Warning: this blog uses some questionable vocabulary.
Thursday, November 28, 2013
Thursday, November 14, 2013
I’m very partial to #1. I can’t really see the puffs, cuffs and collar of #2 working for me, but if anyone out there has made this- I’d love to see it!
The mid- to late 1930s is my favourite period. The 1930s and this pattern in particular have their pluses and minuses for me.
Relatively minimal redrafting needed for those of us whose hip measurement is a size or two up from their bust measurement. For example this pattern is a size 16: bust 34 ins, waist 28, hip 37. By contrast the lower half of size 16 patterns from the same company shrank to 26 and 36 ins for waist and hip respectively.
Like many 1930s patterns, this is made up of a number of small pieces with good potential for using fabrics found in op shops, and recycled bits and pieces.
This particular pattern looks pretty straight forward:
1930s styles, as depicted in pattern cover art, derive much their aesthetically pleasing shape from exaggerated shoulder width and impossibly narrow hips. I always worry that the imagined style will not survive translation into an actual wearable garment.
This pattern is unprinted on fragile brown tissue. The pattern markings are made with holes. As you can see above, there are a lot of holes. Because the pattern is over 70 years old, there are a few more holes than there should be. I used my common sense as I traced it, but I’m not 100% sure I got them all in the right place.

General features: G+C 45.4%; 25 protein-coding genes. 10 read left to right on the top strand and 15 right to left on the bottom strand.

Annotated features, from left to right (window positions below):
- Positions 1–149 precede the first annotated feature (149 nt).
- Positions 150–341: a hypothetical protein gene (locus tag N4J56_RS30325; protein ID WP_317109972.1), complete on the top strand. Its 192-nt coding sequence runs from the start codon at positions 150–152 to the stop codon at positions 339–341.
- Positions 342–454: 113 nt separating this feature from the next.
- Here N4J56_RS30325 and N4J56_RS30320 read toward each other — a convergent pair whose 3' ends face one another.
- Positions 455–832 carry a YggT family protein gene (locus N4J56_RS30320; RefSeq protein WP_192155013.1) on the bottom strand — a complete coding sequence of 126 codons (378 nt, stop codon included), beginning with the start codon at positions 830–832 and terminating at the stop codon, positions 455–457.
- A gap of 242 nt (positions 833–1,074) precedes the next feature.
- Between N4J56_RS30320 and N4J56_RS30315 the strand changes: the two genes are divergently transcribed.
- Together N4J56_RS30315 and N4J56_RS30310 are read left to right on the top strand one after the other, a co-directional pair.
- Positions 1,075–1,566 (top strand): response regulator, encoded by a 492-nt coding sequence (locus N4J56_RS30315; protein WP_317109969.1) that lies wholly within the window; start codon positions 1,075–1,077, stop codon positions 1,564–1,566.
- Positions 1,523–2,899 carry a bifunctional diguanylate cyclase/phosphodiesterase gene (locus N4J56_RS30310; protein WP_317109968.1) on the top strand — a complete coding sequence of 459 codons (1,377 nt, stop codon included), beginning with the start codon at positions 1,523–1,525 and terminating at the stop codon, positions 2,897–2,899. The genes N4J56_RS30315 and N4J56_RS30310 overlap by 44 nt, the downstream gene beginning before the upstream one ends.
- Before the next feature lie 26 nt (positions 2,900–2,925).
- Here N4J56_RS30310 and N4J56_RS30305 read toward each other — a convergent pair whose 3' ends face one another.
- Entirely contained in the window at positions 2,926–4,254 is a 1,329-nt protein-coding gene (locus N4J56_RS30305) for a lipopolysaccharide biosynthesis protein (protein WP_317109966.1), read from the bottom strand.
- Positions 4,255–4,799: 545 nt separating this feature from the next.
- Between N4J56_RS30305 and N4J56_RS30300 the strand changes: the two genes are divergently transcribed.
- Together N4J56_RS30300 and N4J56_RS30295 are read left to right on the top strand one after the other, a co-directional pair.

As is usual for the 1930s, the instructions and accompanying diagrams are compressed and a little challenging. It turns out #1 has no seam or fastenings in the centre back of the skirt. Was it intended to be a housedress or an apron,or something in between? #2 has a seam, but also an odd pleat that I can’t make sense of. This may be a clue that some of my guesses about the holes are wrong.
Here are my fabric swatches:
The bodice: soft Japanese printed cotton (picked up on sale at Spotlight).
The skirt: green polyester chiffon with a kind of scrunch dye effect to it (op shop)
Skirt lining: blue poly-cotton (op shop)
Sadly, this fabric choice means I can’t do the pockets. I don’t think I can do those with chiffon. The points at the top of the skirt will give me enough pain as it is.
Wish me luck!
Sunday, November 10, 2013
Containing Concise and Definite Instructions for the Better Use of the Sewing Machine
by Olive M. Elrich, Hazel L. Hunt ( 7th ed, Greist, New Haven Connecticut 1925; Bebarfalds, George St, Sydney)
From the back cover: ‘written so that a girl of 10 can understand it’, ’fully illustrated’
Price in 1925: 5 shillings (Australia)
Soft cover, stapled spine, 64 pages.
‘The French Fold’ created with the binder and a pair of disembodied stunt hands.
Tuesday, October 29, 2013
An Australian classic from the 1940s and 50s.
I absolutely love this book but it is a little hard to come by. I found it in Bayside Books, in Wynnum. Given there were so many editions, it must be around somewhere. If you’re in Australia, I recommend keeping an eye out for it in second-hand book shops. If that’s not an option, Abe Books and Ebay are obvious places to watch. Books & Collectibles is also a good place to look. Good luck! It is a great shame that this volume is not available as a modern reprint or an ebook. You will see at the bottom of this post that a small excerpt is available on scribd.
Successful Dressmaking by Ellen and Marietta Resek would make an ideal companion volume. It pops up regularly on the above websites. And I have tripped over it a couple of times in the back room at Bayside Books.
Wednesday, August 28, 2013
I have tried three types of bobbin in my Bluebird vibrating shuttle treadle machine: the original Bebarfald bobbin, a Singer bobbin, and a Frister & Rossmann bobbin.